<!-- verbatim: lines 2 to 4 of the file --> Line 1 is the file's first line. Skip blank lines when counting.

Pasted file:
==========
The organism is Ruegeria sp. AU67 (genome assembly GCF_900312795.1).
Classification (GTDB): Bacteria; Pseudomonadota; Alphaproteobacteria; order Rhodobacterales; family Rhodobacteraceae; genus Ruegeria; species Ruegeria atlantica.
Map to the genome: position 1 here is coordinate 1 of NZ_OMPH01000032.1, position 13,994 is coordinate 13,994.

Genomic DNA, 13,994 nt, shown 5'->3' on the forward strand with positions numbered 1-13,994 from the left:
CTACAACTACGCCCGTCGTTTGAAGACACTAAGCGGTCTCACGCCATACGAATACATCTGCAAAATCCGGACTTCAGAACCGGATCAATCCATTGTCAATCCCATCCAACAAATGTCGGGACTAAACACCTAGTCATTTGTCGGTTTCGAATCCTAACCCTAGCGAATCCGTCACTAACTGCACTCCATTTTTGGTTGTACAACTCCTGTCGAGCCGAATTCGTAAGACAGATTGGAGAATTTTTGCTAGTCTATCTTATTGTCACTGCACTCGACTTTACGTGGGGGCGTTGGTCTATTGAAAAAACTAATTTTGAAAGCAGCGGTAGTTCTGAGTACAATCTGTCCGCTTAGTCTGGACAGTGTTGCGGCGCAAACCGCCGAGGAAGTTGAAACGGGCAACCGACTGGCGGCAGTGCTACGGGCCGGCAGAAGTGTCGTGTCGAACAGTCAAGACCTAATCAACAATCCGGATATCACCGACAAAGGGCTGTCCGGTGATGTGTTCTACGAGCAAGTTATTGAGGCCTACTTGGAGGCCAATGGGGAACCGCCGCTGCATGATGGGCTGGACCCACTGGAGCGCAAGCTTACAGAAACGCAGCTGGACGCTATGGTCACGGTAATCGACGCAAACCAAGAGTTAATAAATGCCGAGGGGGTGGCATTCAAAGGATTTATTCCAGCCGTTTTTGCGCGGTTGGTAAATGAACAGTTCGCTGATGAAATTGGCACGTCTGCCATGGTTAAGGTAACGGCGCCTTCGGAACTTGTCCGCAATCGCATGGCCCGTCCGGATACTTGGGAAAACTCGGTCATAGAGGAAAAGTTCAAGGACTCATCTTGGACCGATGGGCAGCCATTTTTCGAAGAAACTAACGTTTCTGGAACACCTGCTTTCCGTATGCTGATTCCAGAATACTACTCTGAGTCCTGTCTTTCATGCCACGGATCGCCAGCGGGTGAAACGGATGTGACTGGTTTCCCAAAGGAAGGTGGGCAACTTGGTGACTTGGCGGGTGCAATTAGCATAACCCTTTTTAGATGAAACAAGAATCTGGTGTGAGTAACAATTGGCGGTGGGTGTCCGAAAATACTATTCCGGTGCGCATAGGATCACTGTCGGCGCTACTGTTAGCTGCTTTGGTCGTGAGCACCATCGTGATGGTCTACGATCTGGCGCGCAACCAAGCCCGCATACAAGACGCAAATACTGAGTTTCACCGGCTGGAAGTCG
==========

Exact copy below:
Classification (GTDB): Bacteria; Pseudomonadota; Alphaproteobacteria; order Rhodobacterales; family Rhodobacteraceae; genus Ruegeria; species Ruegeria atlantica.
Map to the genome: position 1 here is coordinate 1 of NZ_OMPH01000032.1, position 13,994 is coordinate 13,994.

Genomic DNA, 13,994 nt, shown 5'->3' on the forward strand with positions numbered 1-13,994 from the left: